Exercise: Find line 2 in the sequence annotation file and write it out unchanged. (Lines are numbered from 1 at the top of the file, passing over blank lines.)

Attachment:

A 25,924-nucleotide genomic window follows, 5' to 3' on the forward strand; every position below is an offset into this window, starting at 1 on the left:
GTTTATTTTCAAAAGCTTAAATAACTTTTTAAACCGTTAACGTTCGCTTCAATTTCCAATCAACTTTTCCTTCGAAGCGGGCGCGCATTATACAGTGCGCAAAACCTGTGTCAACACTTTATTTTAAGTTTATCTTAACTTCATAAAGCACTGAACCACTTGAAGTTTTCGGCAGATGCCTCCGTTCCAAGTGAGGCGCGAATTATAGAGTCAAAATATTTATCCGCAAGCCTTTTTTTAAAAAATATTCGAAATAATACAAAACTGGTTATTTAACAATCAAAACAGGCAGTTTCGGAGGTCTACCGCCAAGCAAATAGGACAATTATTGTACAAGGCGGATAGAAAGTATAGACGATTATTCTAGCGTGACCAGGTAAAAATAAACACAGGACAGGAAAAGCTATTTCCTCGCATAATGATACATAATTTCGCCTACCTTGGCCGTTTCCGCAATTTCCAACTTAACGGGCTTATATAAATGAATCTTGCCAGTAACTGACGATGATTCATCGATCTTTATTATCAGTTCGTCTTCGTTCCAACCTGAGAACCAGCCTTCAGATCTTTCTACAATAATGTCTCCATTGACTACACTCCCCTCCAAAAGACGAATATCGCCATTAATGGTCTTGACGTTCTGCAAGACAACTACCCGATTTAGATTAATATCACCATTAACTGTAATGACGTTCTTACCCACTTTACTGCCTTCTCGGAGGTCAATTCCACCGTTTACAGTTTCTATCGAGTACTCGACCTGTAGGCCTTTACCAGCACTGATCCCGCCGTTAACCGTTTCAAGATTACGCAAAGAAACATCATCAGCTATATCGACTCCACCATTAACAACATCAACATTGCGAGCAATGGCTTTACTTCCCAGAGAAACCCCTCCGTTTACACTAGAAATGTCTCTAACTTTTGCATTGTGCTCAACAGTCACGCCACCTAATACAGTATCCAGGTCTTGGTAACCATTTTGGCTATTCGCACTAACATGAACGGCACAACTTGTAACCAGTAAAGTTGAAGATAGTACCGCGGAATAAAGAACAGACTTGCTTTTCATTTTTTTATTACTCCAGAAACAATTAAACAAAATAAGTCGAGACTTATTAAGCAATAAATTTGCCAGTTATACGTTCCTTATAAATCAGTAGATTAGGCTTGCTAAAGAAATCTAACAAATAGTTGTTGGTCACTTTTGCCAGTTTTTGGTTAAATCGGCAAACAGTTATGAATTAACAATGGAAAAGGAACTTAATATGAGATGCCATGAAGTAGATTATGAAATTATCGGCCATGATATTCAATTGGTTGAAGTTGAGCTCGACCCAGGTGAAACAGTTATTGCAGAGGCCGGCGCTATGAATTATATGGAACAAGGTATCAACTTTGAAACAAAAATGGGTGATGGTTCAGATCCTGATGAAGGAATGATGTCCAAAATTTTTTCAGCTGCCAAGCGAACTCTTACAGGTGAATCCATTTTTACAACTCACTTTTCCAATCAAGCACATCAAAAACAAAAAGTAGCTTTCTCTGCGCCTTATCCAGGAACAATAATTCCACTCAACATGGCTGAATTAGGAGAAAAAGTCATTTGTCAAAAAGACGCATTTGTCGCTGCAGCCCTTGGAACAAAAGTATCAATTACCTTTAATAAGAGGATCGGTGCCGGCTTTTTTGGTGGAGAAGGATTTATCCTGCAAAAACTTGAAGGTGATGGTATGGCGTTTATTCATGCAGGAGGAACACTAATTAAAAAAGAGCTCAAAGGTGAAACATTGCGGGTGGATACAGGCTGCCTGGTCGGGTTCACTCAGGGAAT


GTTTATTTTCAAAAGCTTAAATAACTTTTTAAACCGTTAACGTTCGCTTCAATTTCCAATCAACTTTTCCTTCGAAGCGGGCGCGCATTATACAGTGCGCAAAACCTGTGTCAACACTTTATTTTAAGTTTATCTTAACTTCATAAAGCACTGAACCACTTGAAGTTTTCGGCAGATGCCTCCGTTCCAAGTGAGGCGCGAATTATAGAGTCAAAATATTTATCCGCAAGCCTTTTTTTAAAAAATATTCGAAATAATACAAAACTGGTTATTTAACAATCAAAACAGGCAGTTTCGGAGGTCTACCGCCAAGCAAATAGGACAATTATTGTACAAGGCGGATAGAAAGTATAGACGATTATTCTAGCGTGACCAGGTAAAAATAAACACAGGACAGGAAAAGCTATTTCCTCGCATAATGATACATAATTTCGCCTACCTTGGCCGTTTCCGCAATTTCCAACTTAACGGGCTTATATAAATGAATCTTGCCAGTAACTGACGATGATTCATCGATCTTTATTATCAGTTCGTCTTCGTTCCAACCTGAGAACCAGCCTTCAGATCTTTCTACAATAATGTCTCCATTGACTACACTCCCCTCCAAAAGACGAATATCGCCATTAATGGTCTTGACGTTCTGCAAGACAACTACCCGATTTAGATTAATATCACCATTAACTGTAATGACGTTCTTACCCACTTTACTGCCTTCTCGGAGGTCAATTCCACCGTTTACAGTTTCTATCGAGTACTCGACCTGTAGGCCTTTACCAGCACTGATCCCGCCGTTAACCGTTTCAAGATTACGCAAAGAAACATCATCAGCTATATCGACTCCACCATTAACAACATCAACATTGCGAGCAATGGCTTTACTTCCCAGAGAAACCCCTCCGTTTACACTAGAAATGTCTCTAACTTTTGCATTGTGCTCAACAGTCACGCCACCTAATACAGTATCCAGGTCTTGGTAACCATTTTGGCTATTCGCACTAACATGAACGGCACAACTTGTAACCAGTAAAGTTGAAGATAGTACCGCGGAATAAAGAACAGACTTGCTTTTCATTTTTTTATTACTCCAGAAACAATTAAACAAAATAAGTCGAGACTTATTAAGCAATAAATTTGCCAGTTATACGTTCCTTATAAATCAGTAGATTAGGCTTGCTAAAGAAATCTAACAAATAGTTGTTGGTCACTTTTGCCAGTTTTTGGTTAAATCGGCAAACAGTTATGAATTAACAATGGAAAAGGAACTTAATATGAGATGCCATGAAGTAGATTATGAAATTATCGGCCATGATATTCAATTGGTTGAAGTTGAGCTCGACCCAGGTGAAACAGTTATTGCAGAGGCCGGCGCTATGAATTATATGGAACAAGGTATCAACTTTGAAACAAAAATGGGTGATGGTTCAGATCCTGATGAAGGAATGATGTCCAAAATTTTTTCAGCTGCCAAGCGAACTCTTACAGGTGAATCCATTTTTACAACTCACTTTTCCAATCAAGCACATCAAAAACAAAAAGTAGCTTTCTCTGCGCCTTATCCAGGAACAATAATTCCACTCAACATGGCTGAATTAGGAGAAAAAGTCATTTGTCAAAAAGACGCATTTGTCGCTGCAGCCCTTGGAACAAAAGTATCAATTACCTTTAATAAGAGGATCGGTGCCGGCTTTTTTGGTGGAGAAGGATTTATCCTGCAAAAACTTGAAGGTGATGGTATGGCGTTTATTCATGCAGGAGGAACACTAATTAAAAAAGAGCTCAAAGGTGAAACATTGCGGGTGGATACAGGCTGCCTGGTCGGGTTCACTCAGGGAAT